If there’s one thing I really can’t stand about unemployment, it’s the condescending holier-than-thou tone of job search articles. We've all read them, and can spot their well-worn formula. They start with some snooty line about how you're doing it all wrong. That's the premise of these things: "So, you thought what you're doing right now is enough to get you that job? Hah! Silly, stupid job seeker. Let me set you straight."
And that's only the beginning. Everything in your life right now, everything you are doing or have ever done, is bad for your job search. That picture of the melancholy feline you posted on Facebook last week? What's a prospective employer going to think when they see that? Or how about that tweet from two days ago - Im so hapi 2 b here pepl! Not only does this candidate waste online resources on non-fundamental core competencies, but he can't even spell!
Your resume, or resumes in general, are gifts from the employment article gods. No matter how well-written, well presented, well designed or professional-looking you think your resume is, it’s wrong. It’s stupid. You honestly thought you could catch an employer’s eye with that?
The thing is, both the writing and reading of a resume is entirely speculative – there are very few rights and wrongs. One employer might like a detailed account of your job history, while others will want a one-page bullet-pointed list. Some like left-justified text, and others feel that centered text is the way to go. Have an Objective line. Don’t waste an employer’s time with an Objective line! Keep the details of your work experience brief. How can an employer know what kind of work you did if you don’t explain it in detail? Keep every job you’ve ever had on your resume – your time at McDonald’s tells an employer you are dependable, trustworthy and a good team player. Why did you put your McDonald’s experience on your resume – are you stupid?
Any point of view on resumes can be made to seem valid, as long as you sound (or read) like you know what you’re talking about. That’s easy to fake – add a dash of arrogance to whatever you think you know, and you’re there.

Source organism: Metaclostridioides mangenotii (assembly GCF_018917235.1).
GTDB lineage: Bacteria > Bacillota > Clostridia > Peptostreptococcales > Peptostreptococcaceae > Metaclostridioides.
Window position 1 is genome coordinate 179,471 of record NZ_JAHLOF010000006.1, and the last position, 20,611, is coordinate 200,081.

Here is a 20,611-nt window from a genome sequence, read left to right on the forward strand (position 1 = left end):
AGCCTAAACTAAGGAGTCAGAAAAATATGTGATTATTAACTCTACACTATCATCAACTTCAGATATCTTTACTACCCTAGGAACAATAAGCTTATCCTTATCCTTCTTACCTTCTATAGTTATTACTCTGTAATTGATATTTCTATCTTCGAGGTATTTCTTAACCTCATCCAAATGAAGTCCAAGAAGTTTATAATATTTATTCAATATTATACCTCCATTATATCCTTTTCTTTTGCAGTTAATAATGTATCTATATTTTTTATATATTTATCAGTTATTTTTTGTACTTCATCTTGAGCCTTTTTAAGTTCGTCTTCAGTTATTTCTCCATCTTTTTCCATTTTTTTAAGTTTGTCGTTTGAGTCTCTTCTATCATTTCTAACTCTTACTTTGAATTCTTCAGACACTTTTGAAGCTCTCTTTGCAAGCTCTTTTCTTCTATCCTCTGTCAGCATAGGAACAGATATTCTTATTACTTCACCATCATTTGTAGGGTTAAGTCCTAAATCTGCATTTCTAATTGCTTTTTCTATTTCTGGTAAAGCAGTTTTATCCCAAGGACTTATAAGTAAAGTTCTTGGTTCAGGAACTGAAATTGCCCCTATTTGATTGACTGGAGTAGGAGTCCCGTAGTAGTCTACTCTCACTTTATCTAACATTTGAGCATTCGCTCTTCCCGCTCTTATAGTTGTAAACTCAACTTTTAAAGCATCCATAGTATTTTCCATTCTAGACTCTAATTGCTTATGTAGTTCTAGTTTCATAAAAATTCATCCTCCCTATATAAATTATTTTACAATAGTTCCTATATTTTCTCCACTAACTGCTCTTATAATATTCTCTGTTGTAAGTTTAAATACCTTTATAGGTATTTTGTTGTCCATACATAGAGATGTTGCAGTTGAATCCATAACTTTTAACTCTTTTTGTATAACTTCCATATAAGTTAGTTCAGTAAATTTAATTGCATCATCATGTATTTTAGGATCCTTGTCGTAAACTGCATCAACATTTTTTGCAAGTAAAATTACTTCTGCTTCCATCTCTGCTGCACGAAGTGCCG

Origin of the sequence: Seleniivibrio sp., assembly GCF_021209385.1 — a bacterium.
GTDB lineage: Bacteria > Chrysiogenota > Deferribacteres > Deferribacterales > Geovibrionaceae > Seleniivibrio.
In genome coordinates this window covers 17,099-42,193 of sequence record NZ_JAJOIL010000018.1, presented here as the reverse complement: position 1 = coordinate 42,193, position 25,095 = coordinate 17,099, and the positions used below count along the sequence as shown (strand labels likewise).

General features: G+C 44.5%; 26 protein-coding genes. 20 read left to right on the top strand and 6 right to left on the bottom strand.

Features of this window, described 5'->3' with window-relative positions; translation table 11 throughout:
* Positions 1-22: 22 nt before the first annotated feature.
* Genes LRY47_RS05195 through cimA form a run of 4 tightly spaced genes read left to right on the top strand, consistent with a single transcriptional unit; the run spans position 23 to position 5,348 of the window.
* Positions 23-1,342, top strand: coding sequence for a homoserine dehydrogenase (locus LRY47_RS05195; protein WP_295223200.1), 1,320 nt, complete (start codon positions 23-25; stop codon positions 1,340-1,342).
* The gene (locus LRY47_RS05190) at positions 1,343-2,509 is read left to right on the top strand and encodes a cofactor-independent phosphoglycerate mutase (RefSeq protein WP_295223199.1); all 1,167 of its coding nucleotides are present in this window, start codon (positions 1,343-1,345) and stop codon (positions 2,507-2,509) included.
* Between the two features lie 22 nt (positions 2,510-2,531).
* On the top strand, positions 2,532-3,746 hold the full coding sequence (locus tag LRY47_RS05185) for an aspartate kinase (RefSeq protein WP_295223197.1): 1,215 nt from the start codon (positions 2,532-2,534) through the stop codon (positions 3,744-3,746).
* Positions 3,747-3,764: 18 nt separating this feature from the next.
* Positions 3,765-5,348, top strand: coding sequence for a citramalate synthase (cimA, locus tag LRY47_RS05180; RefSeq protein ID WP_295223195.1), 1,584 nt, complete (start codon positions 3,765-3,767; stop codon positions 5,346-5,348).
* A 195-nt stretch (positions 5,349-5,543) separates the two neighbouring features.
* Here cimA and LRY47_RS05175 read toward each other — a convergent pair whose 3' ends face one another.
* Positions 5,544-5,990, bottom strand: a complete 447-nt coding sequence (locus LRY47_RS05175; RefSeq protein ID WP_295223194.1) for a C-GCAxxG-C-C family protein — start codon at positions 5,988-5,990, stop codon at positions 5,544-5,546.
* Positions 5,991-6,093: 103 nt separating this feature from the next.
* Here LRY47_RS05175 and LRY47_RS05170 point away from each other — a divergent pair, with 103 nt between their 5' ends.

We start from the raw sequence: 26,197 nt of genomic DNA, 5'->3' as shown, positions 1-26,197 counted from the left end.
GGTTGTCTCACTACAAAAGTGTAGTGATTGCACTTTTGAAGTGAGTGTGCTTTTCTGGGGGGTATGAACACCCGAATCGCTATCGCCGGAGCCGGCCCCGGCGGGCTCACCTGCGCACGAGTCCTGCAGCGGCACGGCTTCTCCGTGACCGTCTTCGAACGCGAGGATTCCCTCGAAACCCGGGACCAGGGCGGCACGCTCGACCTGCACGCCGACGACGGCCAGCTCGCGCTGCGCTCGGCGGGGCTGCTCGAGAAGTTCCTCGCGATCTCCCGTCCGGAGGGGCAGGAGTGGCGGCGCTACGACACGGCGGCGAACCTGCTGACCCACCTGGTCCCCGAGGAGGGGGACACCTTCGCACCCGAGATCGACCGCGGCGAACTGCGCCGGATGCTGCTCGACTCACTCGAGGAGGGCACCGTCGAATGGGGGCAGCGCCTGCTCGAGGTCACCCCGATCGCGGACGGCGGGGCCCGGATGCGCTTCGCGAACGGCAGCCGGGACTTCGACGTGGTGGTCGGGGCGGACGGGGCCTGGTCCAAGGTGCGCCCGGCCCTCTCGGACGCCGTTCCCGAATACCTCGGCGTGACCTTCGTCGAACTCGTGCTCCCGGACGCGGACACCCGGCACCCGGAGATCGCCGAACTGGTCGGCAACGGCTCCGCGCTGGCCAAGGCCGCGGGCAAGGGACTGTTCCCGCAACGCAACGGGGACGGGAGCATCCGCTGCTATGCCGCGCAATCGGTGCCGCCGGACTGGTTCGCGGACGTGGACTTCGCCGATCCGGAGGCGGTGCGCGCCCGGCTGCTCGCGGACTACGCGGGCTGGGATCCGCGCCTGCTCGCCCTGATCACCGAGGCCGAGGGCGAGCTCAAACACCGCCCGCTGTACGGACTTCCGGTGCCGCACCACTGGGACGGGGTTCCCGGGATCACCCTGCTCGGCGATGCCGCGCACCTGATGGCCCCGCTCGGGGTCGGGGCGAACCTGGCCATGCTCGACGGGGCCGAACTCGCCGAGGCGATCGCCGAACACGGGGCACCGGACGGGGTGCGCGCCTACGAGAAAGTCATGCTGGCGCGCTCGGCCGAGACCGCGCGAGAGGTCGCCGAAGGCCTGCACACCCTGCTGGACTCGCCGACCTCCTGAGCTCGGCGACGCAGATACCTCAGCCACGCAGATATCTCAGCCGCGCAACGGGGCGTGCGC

And then there are articles that throw in something like this: just because there’s a recession on and the economy is bad, that’s no excuse to slack off in your job search. You just have to work harder, dig into the hidden job market to ferret out those unposted jobs. Hidden job market? Are they making this up? Unfortunately, no. Most jobs, as they’ll tell you, don’t get posted. It’s one of many reasons why job searching sucks. The article writers are right about this one, but they don’t need to be so smug about it. Yeah, maybe I am a lazy dope who hasn’t dug in and explored the options and opportunities hard enough. Or maybe there is a recession on, jobs are scarce, and I’m having fantastically bad luck!
I know, I know, making excuses won’t land me a job. And a prospective employer might read this and think, this person is leveraging his inadequacies onto a slippery slope to a non-proactive attitude! This incumbent needs to utilize his deliverables on a going-forward basis if he is desirous of achieving synergy with our company’s strategic vision. I just wish that the writers of employment articles would resist the urge to add insult to injury. We get enough of that as it is!